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Basic characteristics

Country/Region of Origin:                                                     Germany
 
Trainability:                                                                                 Low
 
Size:                                                                                             Big
 
weight:                                                                                   29-32Kg
 
Energy level:                                                                               High
 
Exercise needed:                                                              20min/daily
 
Color:                                                                   Black/White/Brown
 
Protection:                                                                                   High
 
Shedding:                                                                                    Low
 
Area needed:                                                                                Big

 

 

Additional information (Wiki): Developed in Germany, the Boxer is a breed of stocky, medium-sized, short-haired dog. The coat is smooth and fawn or brindled, with or without white markings. Boxers are brachycephalic (they have broad, short skulls), and have a square muzzle, mandibular prognathism (an underbite), very strong jaws and a powerful bite ideal for hanging on to large prey. The Boxer was bred from the English Bulldog and the now extinct Bullenbeisser and is part of the Molosser group.

Boxers are known particularly for their solitary nature, which can lead them to not being trustful of strangers and other dogs. They get along well with children and the individuals they're habituated with, and trusting of, but can be quite suspicious or uncomfortable surrounded by any animals or humans they don't know.

Boxers are a bright, energetic and playful breed and tend to be very good with children. They are active dogs and require adequate exercise to prevent boredom-associated behaviors such as chewing or digging. Boxers have earned a slight reputation of being "headstrong," which can be related to inappropriate obedience training. Owing to their intelligence and working breed characteristics, training based on corrections often has limited usefulness. Boxers, like other animals, typically respond better to positive reinforcement techniques such as clicker training, an approach based on operant conditioning and behaviorism, which affords the dog an opportunity to think independently and to problem-solve. Because of their resistance to repetitive and punishment-based training, Stanley Coren's survey of obedience trainers, summarized in his book, The Intelligence of Dogs, ranked Boxers at #48 - average working/obedience intelligence. Many who have actually worked with Boxers disagree quite strongly with Coren's survey results, and maintain that a skilled trainer who utilizes reward-based methods will find Boxers have far above-average intelligence and working ability.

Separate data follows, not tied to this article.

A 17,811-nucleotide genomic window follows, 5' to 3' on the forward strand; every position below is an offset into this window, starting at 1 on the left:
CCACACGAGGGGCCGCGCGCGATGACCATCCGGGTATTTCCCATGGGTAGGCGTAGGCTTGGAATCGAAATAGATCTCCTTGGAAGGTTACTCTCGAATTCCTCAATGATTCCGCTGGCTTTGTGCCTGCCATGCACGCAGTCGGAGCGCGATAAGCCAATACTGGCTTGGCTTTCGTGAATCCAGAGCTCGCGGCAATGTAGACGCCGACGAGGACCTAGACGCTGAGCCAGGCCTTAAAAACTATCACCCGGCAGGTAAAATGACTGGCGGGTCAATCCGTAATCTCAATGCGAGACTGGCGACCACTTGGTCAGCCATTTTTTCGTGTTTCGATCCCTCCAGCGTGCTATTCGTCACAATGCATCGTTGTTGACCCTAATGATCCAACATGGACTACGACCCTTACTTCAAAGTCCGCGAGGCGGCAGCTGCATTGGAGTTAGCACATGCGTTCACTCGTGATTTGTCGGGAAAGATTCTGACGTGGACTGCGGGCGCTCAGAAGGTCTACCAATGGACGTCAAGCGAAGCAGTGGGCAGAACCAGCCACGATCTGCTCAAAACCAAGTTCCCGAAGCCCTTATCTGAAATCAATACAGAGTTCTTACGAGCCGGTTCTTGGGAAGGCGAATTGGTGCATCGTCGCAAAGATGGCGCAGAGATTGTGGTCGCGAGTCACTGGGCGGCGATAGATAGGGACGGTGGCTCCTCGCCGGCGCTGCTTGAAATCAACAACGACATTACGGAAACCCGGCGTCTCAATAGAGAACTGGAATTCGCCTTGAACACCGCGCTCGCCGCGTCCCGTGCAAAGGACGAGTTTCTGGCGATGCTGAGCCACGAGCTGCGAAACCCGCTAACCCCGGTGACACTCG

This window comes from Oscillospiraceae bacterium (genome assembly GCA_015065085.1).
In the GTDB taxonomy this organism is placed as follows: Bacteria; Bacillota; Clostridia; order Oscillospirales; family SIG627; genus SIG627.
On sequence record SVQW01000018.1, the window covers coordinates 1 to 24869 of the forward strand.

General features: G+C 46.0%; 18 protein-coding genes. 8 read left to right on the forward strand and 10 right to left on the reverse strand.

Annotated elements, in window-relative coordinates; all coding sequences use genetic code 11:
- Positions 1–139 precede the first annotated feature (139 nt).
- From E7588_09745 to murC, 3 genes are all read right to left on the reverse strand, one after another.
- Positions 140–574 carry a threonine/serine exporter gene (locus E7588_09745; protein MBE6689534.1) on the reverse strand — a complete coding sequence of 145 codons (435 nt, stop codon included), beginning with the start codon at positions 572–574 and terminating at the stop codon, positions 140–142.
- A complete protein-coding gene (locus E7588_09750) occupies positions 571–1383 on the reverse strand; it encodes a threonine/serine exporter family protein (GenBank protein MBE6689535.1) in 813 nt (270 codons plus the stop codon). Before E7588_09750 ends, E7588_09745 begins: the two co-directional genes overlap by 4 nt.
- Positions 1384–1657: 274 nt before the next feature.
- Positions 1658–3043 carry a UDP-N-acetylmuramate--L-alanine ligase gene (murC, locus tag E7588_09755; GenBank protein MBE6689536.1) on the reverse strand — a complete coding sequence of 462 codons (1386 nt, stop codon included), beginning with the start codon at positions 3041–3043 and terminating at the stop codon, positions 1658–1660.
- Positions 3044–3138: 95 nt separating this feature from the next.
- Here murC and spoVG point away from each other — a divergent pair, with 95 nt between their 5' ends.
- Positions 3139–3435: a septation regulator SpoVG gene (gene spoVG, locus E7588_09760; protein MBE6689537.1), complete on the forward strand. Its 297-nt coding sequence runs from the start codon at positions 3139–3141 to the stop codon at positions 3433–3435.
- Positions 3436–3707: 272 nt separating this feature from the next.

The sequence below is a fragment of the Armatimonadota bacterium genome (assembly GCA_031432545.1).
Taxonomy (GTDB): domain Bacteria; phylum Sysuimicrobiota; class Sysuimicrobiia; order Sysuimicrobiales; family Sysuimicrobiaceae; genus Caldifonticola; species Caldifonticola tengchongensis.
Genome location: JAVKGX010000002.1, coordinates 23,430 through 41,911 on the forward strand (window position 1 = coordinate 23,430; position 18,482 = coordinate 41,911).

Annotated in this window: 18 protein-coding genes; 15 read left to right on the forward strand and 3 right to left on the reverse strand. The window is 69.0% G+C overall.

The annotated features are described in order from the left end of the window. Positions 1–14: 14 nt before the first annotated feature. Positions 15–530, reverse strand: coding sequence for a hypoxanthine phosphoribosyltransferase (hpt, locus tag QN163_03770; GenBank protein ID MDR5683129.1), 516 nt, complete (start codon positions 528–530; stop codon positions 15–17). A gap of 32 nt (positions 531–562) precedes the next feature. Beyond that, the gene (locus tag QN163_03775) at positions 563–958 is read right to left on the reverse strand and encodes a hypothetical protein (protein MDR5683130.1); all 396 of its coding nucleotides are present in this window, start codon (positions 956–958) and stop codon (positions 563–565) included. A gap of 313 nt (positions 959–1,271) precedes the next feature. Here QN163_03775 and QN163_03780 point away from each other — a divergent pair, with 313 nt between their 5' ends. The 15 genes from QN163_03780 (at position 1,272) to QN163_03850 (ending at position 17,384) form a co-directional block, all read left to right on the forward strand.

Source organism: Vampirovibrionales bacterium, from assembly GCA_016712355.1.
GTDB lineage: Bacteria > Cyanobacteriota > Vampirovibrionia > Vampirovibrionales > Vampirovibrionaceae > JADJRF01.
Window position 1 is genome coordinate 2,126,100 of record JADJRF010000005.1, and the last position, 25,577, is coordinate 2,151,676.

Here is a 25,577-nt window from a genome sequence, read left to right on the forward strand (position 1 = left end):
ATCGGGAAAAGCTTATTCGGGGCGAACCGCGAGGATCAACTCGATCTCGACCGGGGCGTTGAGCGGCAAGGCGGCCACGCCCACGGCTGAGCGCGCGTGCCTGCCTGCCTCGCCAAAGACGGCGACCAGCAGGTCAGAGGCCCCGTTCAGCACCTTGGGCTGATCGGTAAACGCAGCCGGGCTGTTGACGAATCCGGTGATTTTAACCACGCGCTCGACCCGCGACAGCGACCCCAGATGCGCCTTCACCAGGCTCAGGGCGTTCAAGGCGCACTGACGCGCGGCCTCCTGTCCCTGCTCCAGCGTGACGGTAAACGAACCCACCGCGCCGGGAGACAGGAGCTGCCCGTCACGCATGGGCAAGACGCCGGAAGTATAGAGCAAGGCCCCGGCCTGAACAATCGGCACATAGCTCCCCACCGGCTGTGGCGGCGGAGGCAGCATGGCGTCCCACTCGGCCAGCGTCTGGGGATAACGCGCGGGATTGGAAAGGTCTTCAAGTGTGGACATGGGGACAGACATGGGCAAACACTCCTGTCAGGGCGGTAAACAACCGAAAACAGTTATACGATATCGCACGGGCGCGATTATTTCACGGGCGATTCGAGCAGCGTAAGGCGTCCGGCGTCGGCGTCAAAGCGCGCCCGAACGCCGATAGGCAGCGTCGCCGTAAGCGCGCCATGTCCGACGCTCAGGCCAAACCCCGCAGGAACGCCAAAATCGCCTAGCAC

The Boxer by nature is not an aggressive or vicious breed, but, like all dogs, requires socialization. Boxers are generally patient with smaller dogs and puppies, but issues with larger adult dogs, especially those of the same sex, may occur. Boxers are generally more comfortable with companionship, in either human or canine form.

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